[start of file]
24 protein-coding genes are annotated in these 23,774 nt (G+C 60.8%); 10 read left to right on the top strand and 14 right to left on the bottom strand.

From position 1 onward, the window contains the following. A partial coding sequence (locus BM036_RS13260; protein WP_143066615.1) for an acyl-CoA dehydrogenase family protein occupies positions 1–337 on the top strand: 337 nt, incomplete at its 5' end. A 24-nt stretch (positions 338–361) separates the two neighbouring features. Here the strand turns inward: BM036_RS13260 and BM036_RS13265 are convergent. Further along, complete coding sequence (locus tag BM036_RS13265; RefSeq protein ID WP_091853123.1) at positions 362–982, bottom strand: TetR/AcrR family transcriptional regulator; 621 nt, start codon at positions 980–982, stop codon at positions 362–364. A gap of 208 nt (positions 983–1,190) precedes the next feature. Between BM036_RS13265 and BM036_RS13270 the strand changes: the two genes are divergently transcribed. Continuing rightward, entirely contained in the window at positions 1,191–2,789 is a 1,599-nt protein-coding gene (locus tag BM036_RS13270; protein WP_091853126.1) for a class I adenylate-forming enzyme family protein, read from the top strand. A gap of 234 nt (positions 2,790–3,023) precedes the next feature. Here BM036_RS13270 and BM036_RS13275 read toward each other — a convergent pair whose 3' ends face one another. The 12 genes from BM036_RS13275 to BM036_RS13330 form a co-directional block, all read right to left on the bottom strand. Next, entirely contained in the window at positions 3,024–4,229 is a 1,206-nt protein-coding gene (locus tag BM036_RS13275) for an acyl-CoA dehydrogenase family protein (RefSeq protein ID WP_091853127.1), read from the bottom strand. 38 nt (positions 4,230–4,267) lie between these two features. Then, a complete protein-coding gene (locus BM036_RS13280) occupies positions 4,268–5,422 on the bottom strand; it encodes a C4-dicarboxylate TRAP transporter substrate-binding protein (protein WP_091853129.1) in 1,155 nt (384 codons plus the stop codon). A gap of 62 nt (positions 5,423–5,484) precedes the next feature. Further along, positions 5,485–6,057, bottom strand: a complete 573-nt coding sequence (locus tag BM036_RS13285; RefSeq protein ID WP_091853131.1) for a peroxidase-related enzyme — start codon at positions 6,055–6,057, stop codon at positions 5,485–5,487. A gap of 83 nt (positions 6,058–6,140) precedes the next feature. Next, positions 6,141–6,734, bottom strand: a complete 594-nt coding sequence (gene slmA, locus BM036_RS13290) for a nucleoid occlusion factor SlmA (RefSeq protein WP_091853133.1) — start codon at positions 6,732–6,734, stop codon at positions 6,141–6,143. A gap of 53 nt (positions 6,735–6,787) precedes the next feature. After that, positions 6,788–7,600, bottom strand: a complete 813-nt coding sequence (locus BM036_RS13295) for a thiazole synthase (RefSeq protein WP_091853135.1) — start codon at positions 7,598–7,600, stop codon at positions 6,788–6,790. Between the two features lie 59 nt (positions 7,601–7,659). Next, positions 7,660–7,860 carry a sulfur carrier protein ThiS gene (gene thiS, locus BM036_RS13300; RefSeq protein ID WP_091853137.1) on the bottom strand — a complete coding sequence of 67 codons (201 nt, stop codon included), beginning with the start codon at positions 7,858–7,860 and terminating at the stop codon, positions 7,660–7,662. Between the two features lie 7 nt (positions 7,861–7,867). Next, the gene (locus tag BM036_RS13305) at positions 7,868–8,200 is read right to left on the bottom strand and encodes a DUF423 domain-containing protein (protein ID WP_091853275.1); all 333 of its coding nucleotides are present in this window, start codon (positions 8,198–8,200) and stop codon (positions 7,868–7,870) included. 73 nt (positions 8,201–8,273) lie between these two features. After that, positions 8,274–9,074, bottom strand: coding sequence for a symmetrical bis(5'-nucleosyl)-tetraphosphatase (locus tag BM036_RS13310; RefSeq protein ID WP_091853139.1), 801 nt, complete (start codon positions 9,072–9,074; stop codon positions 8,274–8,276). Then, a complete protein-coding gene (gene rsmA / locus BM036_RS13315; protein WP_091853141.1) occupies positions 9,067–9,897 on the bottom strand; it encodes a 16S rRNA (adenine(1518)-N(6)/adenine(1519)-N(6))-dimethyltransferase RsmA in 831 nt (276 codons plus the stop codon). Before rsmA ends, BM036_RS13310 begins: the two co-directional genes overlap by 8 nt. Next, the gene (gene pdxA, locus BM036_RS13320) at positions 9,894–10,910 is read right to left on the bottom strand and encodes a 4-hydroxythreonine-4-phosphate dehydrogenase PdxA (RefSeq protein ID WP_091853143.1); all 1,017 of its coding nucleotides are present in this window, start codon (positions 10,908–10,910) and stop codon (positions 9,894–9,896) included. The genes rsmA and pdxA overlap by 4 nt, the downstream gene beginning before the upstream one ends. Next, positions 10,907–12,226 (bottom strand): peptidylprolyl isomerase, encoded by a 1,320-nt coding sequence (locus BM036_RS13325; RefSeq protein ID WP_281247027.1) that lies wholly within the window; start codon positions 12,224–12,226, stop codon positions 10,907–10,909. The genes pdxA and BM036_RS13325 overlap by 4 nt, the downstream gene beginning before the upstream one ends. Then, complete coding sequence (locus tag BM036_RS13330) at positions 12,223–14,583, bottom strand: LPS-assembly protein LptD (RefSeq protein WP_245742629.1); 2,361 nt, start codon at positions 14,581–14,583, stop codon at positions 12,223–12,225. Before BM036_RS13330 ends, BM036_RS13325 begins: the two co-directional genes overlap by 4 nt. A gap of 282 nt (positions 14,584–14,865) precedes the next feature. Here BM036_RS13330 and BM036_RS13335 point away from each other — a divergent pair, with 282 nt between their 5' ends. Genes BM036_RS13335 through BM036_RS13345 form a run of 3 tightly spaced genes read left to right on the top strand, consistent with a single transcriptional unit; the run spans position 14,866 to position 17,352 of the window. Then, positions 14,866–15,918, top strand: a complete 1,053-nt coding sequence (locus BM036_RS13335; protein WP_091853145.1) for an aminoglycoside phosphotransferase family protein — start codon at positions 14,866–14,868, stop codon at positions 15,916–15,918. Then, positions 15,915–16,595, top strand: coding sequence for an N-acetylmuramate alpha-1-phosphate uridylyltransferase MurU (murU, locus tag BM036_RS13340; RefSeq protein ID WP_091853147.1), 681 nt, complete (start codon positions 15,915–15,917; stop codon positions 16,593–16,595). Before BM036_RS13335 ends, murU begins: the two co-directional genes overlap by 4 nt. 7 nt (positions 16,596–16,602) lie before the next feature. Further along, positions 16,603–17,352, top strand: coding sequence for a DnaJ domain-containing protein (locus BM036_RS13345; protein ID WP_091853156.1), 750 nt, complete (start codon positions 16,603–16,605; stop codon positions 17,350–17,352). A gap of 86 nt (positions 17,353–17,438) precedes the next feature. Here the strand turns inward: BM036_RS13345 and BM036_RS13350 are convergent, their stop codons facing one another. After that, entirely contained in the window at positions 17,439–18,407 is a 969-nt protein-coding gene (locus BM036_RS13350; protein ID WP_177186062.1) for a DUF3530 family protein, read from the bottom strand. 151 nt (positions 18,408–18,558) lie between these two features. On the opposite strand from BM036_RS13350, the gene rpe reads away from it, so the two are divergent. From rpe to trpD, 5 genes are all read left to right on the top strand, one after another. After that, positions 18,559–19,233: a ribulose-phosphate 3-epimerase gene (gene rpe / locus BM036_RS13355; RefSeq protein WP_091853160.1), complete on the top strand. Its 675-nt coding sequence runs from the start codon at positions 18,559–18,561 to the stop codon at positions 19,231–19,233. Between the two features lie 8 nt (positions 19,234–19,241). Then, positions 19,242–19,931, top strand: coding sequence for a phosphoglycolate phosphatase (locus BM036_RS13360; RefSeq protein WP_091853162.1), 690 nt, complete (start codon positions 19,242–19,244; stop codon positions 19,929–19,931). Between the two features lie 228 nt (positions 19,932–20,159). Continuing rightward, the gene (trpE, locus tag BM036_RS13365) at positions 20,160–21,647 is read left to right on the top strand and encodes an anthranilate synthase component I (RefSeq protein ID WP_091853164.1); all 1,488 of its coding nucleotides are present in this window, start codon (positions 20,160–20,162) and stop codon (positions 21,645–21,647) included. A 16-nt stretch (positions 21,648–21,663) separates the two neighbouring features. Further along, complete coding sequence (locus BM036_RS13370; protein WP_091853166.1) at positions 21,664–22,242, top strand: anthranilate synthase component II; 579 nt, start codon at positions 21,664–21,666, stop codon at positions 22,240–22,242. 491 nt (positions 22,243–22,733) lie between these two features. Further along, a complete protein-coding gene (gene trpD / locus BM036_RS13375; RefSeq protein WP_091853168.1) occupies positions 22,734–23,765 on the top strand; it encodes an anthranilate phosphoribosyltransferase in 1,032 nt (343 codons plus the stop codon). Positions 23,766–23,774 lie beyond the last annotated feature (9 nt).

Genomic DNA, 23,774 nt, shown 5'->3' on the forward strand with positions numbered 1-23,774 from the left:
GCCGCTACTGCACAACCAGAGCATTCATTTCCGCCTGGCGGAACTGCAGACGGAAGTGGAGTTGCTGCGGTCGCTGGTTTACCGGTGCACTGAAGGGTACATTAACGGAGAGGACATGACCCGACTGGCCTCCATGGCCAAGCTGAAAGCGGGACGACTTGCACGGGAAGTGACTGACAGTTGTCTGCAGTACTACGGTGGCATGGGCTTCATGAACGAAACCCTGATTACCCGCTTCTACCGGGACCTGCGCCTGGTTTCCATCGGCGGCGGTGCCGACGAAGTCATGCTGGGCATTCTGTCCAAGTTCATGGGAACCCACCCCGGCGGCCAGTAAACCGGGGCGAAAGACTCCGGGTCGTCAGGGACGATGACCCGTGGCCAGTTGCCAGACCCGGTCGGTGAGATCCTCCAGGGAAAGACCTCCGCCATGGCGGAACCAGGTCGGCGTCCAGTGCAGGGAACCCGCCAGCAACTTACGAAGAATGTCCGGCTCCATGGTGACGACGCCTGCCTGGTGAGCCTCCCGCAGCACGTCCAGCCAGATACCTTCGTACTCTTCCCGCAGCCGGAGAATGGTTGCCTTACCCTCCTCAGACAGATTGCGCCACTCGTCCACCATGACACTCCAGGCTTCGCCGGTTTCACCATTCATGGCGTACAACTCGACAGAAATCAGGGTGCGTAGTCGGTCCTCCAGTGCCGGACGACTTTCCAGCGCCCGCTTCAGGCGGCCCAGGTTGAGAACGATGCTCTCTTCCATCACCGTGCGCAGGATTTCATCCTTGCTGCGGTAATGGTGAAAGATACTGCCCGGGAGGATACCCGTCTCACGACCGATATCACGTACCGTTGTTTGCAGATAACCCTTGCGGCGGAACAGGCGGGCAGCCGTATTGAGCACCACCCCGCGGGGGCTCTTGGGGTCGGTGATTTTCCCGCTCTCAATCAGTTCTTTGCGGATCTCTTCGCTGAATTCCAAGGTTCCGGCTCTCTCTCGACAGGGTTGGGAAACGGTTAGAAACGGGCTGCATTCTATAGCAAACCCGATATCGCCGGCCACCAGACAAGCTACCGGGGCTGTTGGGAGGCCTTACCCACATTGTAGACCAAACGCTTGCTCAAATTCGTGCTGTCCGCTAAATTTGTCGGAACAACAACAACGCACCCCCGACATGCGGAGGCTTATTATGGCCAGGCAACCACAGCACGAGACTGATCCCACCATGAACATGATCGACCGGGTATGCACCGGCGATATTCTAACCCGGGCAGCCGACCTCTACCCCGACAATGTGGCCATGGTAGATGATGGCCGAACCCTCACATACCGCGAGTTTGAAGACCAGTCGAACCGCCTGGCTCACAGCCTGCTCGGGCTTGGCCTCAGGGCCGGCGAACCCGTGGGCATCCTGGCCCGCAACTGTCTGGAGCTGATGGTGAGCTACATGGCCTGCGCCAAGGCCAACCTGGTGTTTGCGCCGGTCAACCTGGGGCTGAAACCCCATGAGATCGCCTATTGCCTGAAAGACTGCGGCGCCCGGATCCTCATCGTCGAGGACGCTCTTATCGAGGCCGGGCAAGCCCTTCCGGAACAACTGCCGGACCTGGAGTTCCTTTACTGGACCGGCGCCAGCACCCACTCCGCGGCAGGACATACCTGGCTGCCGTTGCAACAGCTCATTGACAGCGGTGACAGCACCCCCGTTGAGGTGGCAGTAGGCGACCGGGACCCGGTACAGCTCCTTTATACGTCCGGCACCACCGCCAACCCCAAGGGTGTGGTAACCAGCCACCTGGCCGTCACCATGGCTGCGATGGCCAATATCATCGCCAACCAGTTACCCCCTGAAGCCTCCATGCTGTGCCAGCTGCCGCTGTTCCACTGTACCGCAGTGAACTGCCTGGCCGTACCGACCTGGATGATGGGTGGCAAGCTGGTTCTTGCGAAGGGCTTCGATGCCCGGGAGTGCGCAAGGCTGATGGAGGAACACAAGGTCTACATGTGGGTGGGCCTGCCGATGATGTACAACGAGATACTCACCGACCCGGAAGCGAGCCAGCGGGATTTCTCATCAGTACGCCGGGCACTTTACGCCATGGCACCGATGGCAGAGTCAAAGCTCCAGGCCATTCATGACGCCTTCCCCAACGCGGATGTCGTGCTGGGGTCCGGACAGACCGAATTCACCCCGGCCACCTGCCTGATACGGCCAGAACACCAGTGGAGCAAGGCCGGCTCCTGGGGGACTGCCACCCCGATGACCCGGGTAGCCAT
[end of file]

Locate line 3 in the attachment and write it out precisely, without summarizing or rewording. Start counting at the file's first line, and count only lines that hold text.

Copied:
Genomic DNA, 23,774 nt, shown 5'->3' on the forward strand with positions numbered 1-23,774 from the left: